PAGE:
Special security arrangements have been made in and around Howrah following the arrest of three Simi activists at the station on Saturday. In addition to the normal deployment of law-keepers, plainclothesmen have been posted around the Howrah station, the Howrah bridge, the court and important offices of the district. A senior district police officer said the arrangement was a precautionary measure in the wake of the revelation that two of the arrested activists had planned to blow up the Howrah bridge.

Lakh looted in shop heist

Dacoits looted a shop in Maniktala on Sunday night. Police said they entered the shop by breaking the door. According to the shop-owner, the dacoits took away valuables worth about Rs 1.5 lakh.

SDO hospitalised

The injured sub-divisional officer of Barasat, Ajit Sarkar, was transferred to a city nursing home on Sunday. He was injured on March 1 after being attacked, allegedly by bandh supporters, with iron rods and bamboo sticks. He was admitted to a local hospital at first, but his condition deteriorated.

House adjourned

The Assembly was adjourned on Monday after paying tribute to Lok Sabha Speaker G.M.C. Balayogi. No business was transacted. Balayogi was killed in a helicopter crash in Andhra Pradesh on Sunday. The condolence message was read out by Assembly Speaker Hashim Abdul Halim. Two minutes’ silence was observed as a mark of respect.

Saha death case

Kaushik Nandy, a plastic surgeon associated with the Advance Medical Research Institute (AMRI), was cross-examined by the chief judicial magistrate of Alipore court in the Anuradha Saha death case. CJM Ananda Kumar Raha asked Nandy whether Anuradha was treated by Sukumar Mukherjee and Abani Roy Chowdhury at AMRI. The surgeon said he had heard from Anuradha’s husband, Kunal Saha, and a colleague, Balaram Prasad, that the team treating Anuradha was led by Mukherjee and Roy Chowdhury. Nandy also said he had heard that Saha had made Prasad a respondent in another case filed with the National Redressal Commission, claiming a Rs 77-crore compensation from the doctors who attended to his wife at AMRI. “But I am not aware of any other case in another court filed against Prasad by Saha,” said Nandy. The cross-examination will continue on Tuesday.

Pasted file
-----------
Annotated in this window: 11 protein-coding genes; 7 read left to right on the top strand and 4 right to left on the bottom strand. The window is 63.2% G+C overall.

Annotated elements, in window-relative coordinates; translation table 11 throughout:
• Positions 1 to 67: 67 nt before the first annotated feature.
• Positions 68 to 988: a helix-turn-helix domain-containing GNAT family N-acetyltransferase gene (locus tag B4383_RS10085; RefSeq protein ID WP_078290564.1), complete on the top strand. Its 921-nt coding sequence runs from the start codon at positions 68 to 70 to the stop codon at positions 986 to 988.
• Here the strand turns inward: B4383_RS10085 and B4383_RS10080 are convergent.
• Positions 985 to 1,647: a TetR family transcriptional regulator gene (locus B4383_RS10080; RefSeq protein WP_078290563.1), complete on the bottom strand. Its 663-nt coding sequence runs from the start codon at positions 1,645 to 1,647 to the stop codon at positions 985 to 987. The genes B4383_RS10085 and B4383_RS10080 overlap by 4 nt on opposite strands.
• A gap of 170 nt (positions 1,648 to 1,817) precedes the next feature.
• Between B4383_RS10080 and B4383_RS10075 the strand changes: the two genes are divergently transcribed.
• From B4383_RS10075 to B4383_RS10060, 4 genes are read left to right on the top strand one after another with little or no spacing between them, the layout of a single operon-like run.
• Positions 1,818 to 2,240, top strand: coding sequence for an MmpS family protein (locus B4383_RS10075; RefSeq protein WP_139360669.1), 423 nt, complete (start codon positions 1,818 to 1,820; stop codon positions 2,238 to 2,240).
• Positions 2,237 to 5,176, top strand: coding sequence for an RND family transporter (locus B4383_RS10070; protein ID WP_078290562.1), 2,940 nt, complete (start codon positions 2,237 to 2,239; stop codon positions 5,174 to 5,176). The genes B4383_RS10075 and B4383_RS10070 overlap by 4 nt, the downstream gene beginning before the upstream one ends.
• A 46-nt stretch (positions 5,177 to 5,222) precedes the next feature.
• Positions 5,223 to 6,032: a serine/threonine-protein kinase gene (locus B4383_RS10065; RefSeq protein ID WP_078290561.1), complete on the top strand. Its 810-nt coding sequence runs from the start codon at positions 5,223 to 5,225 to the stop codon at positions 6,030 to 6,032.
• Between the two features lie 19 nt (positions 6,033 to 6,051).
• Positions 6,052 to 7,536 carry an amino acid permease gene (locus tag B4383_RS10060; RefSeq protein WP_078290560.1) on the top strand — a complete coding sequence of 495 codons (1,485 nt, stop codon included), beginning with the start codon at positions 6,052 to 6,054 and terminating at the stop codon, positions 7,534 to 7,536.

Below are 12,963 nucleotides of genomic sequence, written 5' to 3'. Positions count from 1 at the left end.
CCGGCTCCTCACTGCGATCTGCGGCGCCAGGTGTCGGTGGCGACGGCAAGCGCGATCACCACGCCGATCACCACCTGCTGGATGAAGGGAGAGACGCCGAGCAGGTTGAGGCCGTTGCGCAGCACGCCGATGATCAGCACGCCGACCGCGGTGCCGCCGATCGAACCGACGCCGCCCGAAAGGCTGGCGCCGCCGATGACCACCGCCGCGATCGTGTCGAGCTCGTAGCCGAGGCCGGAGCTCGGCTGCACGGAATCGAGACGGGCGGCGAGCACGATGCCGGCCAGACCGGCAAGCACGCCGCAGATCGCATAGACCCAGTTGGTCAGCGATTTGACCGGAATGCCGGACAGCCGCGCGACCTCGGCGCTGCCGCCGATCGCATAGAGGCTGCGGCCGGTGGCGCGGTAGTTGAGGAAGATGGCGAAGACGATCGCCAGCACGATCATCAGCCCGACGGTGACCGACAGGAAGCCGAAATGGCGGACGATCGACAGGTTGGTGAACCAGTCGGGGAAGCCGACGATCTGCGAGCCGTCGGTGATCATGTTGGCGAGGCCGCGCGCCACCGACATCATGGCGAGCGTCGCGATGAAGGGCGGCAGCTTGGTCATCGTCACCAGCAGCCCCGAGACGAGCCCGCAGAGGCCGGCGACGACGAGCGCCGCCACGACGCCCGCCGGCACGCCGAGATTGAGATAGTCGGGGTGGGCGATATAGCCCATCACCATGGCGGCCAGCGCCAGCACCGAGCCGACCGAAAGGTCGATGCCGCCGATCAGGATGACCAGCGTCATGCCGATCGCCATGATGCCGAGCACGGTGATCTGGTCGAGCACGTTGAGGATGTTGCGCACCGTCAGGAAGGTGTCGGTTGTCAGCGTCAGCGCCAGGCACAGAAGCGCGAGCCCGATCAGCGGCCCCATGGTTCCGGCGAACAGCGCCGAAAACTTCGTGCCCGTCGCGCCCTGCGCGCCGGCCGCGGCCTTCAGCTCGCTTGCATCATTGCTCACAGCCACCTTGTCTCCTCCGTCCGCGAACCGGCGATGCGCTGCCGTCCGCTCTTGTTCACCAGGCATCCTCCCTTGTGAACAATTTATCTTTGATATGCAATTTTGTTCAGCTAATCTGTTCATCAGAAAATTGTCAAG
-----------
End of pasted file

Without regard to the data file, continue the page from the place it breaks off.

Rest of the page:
Land dispute

Sambhu Das, 20, was beaten up on Monday over a land dispute at Chatterjeehat in Howrah. Police said Das owned a plot on which local residents wanted to build a club building. A complaint was lodged by Sambhu’s mother Mangala Devi.

Voice message

Command has introduced VoiceXpress, a voice messaging service that allows users to send messages to any phone in the US or Canada. The messages can be sent to both cellular and land lines at Rs 5.95 a minute. The service will be available to both pre-paid and post-paid subscribers and does not require an STD or ISD connection. Messages can also be replied to and are delivered as return voice messages.    

 
 
CIVIC STAFF IN HYGIENE HOAX 
 
 
BY DEEPANKAR GANGULY
 
Calcutta, March. 4: 
The civic authorities have busted a racket in which a section of health officials and food inspectors are issuing licences to eateries without inspecting their hygienic conditions.

Sources said that a trade licence had recently been issued to Grain of Salt, a restaurant coming up on Camac Street, belonging to M/S PKD Shenaz Hotels Private Limited. “Construction is in progress and I hope to start the restaurant on Poila Boisakh. I have obtained trade and health licences from the Calcutta Municipal Corporation (CMC) with the help of Rajibda (Rajib Deb, member, mayor-in-council),” said Nitin Kohli of PKD Shenaz Hotels.